CoinGeek’s Chief Bitcoin Historian Kurt Wuckert Jr. was recently on the Cryptology show where he discussed the trial of the century, why DeFi in its current form violates securities laws, why the Lightning Network will crumble, the Gorilla DAO, and more. He also talked about why he believes Dr. Craig Wright is Satoshi Nakamoto.
Kurt has been in the Bitcoin industry since 2012 and being one of the early adopters, he has seen it all—making him the ideal Bitcoin historian. During the years, he has seen Bitcoin change from being an idealistic project that Satoshi and other early developers like Gavin Andresen and Mike Hearn worked on to becoming a project that is more about making money than changing the world, headed by a new-age cartel of people like Greg Maxwell to now being restored to its roots as Bitcoin SV.
Kurt kicked off by discussing the trial of the century—Kleiman v Wright. Ira Kleiman’s brother David was one of the people whom Craig turned to for input when he was developing Bitcoin. Craig has always been clear that he was the architect and that David helped him with some editing. After David’s death in 2013, Ira went after Craig, culminating in the trial in Florida.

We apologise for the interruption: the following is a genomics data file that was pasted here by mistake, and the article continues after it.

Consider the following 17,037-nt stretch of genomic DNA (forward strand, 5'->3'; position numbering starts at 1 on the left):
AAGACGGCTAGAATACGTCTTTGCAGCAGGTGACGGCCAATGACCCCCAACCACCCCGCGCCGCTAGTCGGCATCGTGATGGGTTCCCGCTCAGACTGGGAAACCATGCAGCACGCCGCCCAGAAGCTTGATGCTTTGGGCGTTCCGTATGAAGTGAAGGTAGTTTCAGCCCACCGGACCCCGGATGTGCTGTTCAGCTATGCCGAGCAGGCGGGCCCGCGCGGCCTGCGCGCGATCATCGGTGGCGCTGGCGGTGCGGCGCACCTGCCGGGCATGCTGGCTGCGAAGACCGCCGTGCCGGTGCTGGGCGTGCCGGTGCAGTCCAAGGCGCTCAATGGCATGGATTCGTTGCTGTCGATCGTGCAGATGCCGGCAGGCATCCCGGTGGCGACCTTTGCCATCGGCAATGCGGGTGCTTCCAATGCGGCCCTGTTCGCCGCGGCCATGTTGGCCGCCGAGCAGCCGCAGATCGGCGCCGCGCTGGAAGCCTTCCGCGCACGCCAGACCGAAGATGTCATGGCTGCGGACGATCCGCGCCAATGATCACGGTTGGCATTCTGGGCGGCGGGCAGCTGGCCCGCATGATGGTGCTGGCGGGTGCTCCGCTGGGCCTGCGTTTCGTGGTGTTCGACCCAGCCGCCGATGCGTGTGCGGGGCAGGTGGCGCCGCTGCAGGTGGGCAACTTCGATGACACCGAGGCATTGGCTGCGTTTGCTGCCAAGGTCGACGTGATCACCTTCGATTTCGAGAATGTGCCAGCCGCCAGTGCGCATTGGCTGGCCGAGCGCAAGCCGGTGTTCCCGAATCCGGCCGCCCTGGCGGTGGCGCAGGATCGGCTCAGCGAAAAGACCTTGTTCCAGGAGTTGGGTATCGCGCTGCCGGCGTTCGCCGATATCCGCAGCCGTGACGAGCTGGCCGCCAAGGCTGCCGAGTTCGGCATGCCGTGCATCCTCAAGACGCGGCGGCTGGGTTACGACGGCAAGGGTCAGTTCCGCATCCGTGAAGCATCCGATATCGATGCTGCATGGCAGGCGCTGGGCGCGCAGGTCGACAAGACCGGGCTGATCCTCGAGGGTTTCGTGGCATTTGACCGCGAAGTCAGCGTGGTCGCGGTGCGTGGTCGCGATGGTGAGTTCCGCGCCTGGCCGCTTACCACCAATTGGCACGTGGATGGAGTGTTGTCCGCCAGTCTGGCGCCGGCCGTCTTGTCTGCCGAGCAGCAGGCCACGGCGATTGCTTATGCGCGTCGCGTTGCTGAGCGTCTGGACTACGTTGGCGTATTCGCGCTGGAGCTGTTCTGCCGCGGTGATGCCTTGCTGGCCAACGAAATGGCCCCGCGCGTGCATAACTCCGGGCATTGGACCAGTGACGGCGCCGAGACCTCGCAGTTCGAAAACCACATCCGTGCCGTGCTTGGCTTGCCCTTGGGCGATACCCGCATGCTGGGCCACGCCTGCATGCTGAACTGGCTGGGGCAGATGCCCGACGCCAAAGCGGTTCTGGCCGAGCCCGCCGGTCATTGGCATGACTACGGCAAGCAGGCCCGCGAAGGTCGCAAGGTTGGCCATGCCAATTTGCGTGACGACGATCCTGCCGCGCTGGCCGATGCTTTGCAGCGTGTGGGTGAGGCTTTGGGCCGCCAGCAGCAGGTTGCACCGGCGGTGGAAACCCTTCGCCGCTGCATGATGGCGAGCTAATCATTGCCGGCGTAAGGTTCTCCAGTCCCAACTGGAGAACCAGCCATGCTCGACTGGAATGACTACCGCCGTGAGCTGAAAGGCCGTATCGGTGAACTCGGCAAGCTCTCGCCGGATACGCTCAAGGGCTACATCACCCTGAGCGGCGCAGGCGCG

When the trial started, mainstream media outlets seemed resistant to cover it, as did pro-BTC outlets in the digital currency industry. On the first day of the trial, it was just Kurt and two other people in the courtroom covering the historic Bitcoin creator trial in Florida—but then the world woke up to the impact the trial could have on the future of Bitcoin, resulting in days with a packed courtroom, Kurt recounted.
Craig is Satoshi
Kurt has been a big blocker “since that was a thing.” He believes in the Satoshi vision of Bitcoin not having a scaling ceiling and has been supporting projects that seek to make this a reality. He was a BCH supporter since it was the first implementation that supported bigger blocks, but he said even BCH became corrupted after some time, and the big blockers pursued Satoshi’s vision as BSV.
“Bitcoin without limits makes Ethereum and the others unnecessary. What we’ve proven with BSV is that we can do 100,000 transactions a second including smart contracts and NFTs. You can put the world’s economy on-chain today using BSV, full proof of work, no compromise on what the original Satoshi client stood for,” he stated.